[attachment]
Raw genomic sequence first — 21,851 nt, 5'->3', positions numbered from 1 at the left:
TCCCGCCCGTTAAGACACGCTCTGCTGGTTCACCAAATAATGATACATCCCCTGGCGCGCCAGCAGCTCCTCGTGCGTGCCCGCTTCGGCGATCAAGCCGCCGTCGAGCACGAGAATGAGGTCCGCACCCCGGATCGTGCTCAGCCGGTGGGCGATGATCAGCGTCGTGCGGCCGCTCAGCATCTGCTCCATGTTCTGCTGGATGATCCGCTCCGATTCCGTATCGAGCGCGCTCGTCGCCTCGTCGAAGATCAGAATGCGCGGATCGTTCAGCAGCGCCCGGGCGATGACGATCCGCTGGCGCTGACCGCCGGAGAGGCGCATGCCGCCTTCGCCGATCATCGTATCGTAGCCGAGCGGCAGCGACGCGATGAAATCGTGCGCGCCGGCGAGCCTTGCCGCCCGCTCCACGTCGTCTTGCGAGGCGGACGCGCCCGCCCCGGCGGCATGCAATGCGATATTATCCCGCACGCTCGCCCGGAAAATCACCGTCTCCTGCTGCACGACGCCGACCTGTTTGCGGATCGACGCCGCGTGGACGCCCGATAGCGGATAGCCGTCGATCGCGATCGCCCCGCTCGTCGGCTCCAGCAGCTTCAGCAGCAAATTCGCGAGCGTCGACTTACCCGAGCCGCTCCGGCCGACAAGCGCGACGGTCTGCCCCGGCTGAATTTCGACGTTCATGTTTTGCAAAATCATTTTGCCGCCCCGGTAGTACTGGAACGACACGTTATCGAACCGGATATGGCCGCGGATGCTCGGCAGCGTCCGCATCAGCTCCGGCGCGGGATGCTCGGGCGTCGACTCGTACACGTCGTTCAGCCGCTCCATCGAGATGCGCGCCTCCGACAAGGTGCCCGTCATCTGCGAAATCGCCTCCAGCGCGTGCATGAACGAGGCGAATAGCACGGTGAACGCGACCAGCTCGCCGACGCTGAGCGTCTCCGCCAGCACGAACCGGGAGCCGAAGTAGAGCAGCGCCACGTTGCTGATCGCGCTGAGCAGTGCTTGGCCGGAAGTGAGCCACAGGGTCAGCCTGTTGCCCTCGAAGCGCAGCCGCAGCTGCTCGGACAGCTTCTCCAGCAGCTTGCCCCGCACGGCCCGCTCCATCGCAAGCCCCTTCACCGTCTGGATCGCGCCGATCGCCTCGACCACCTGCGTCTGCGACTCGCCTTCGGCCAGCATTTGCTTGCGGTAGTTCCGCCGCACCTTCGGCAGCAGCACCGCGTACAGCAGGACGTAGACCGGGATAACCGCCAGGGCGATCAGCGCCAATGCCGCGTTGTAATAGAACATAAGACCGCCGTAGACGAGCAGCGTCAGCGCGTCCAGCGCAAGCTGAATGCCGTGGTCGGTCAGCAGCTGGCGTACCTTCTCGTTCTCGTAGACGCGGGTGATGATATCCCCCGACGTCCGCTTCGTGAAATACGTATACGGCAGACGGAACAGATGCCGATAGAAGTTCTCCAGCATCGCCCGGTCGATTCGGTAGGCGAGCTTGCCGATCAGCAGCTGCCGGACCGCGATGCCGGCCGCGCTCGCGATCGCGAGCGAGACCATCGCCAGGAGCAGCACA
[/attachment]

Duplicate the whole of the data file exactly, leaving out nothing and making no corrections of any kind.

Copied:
Raw genomic sequence first — 21,851 nt, 5'->3', positions numbered from 1 at the left:
TCCCGCCCGTTAAGACACGCTCTGCTGGTTCACCAAATAATGATACATCCCCTGGCGCGCCAGCAGCTCCTCGTGCGTGCCCGCTTCGGCGATCAAGCCGCCGTCGAGCACGAGAATGAGGTCCGCACCCCGGATCGTGCTCAGCCGGTGGGCGATGATCAGCGTCGTGCGGCCGCTCAGCATCTGCTCCATGTTCTGCTGGATGATCCGCTCCGATTCCGTATCGAGCGCGCTCGTCGCCTCGTCGAAGATCAGAATGCGCGGATCGTTCAGCAGCGCCCGGGCGATGACGATCCGCTGGCGCTGACCGCCGGAGAGGCGCATGCCGCCTTCGCCGATCATCGTATCGTAGCCGAGCGGCAGCGACGCGATGAAATCGTGCGCGCCGGCGAGCCTTGCCGCCCGCTCCACGTCGTCTTGCGAGGCGGACGCGCCCGCCCCGGCGGCATGCAATGCGATATTATCCCGCACGCTCGCCCGGAAAATCACCGTCTCCTGCTGCACGACGCCGACCTGTTTGCGGATCGACGCCGCGTGGACGCCCGATAGCGGATAGCCGTCGATCGCGATCGCCCCGCTCGTCGGCTCCAGCAGCTTCAGCAGCAAATTCGCGAGCGTCGACTTACCCGAGCCGCTCCGGCCGACAAGCGCGACGGTCTGCCCCGGCTGAATTTCGACGTTCATGTTTTGCAAAATCATTTTGCCGCCCCGGTAGTACTGGAACGACACGTTATCGAACCGGATATGGCCGCGGATGCTCGGCAGCGTCCGCATCAGCTCCGGCGCGGGATGCTCGGGCGTCGACTCGTACACGTCGTTCAGCCGCTCCATCGAGATGCGCGCCTCCGACAAGGTGCCCGTCATCTGCGAAATCGCCTCCAGCGCGTGCATGAACGAGGCGAATAGCACGGTGAACGCGACCAGCTCGCCGACGCTGAGCGTCTCCGCCAGCACGAACCGGGAGCCGAAGTAGAGCAGCGCCACGTTGCTGATCGCGCTGAGCAGTGCTTGGCCGGAAGTGAGCCACAGGGTCAGCCTGTTGCCCTCGAAGCGCAGCCGCAGCTGCTCGGACAGCTTCTCCAGCAGCTTGCCCCGCACGGCCCGCTCCATCGCAAGCCCCTTCACCGTCTGGATCGCGCCGATCGCCTCGACCACCTGCGTCTGCGACTCGCCTTCGGCCAGCATTTGCTTGCGGTAGTTCCGCCGCACCTTCGGCAGCAGCACCGCGTACAGCAGGACGTAGACCGGGATAACCGCCAGGGCGATCAGCGCCAATGCCGCGTTGTAATAGAACATAAGACCGCCGTAGACGAGCAGCGTCAGCGCGTCCAGCGCAAGCTGAATGCCGTGGTCGGTCAGCAGCTGGCGTACCTTCTCGTTCTCGTAGACGCGGGTGATGATATCCCCCGACGTCCGCTTCGTGAAATACGTATACGGCAGACGGAACAGATGCCGATAGAAGTTCTCCAGCATCGCCCGGTCGATTCGGTAGGCGAGCTTGCCGATCAGCAGCTGCCGGACCGCGATGCCGGCCGCGCTCGCGATCGCGAGCGAGACCATCGCCAGGAGCAGCACA